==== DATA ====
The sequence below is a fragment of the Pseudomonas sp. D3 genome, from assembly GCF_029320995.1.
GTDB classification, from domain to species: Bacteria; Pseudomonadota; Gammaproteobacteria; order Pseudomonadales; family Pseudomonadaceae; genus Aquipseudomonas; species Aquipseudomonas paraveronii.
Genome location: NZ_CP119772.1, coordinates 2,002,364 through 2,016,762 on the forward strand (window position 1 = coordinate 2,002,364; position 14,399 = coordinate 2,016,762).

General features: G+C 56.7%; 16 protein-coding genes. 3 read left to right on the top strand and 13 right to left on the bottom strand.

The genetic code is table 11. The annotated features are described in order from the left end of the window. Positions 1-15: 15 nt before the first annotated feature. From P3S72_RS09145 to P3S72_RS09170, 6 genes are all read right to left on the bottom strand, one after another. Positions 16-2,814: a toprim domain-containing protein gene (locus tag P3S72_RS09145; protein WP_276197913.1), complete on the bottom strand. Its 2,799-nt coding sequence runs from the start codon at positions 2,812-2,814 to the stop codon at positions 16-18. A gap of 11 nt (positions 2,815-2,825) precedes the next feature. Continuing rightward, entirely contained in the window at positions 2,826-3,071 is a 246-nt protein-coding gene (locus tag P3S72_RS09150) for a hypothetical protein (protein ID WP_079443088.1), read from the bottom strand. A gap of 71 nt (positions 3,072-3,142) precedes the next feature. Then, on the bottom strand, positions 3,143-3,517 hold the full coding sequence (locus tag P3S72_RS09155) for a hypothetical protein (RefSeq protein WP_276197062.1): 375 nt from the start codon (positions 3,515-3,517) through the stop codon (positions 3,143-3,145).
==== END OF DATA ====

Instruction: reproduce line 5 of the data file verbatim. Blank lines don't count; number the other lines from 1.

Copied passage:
The genetic code is table 11. The annotated features are described in order from the left end of the window. Positions 1-15: 15 nt before the first annotated feature. From P3S72_RS09145 to P3S72_RS09170, 6 genes are all read right to left on the bottom strand, one after another. Positions 16-2,814: a toprim domain-containing protein gene (locus tag P3S72_RS09145; protein WP_276197913.1), complete on the bottom strand. Its 2,799-nt coding sequence runs from the start codon at positions 2,812-2,814 to the stop codon at positions 16-18. A gap of 11 nt (positions 2,815-2,825) precedes the next feature. Continuing rightward, entirely contained in the window at positions 2,826-3,071 is a 246-nt protein-coding gene (locus tag P3S72_RS09150) for a hypothetical protein (protein ID WP_079443088.1), read from the bottom strand. A gap of 71 nt (positions 3,072-3,142) precedes the next feature. Then, on the bottom strand, positions 3,143-3,517 hold the full coding sequence (locus tag P3S72_RS09155) for a hypothetical protein (RefSeq protein WP_276197062.1): 375 nt from the start codon (positions 3,515-3,517) through the stop codon (positions 3,143-3,145).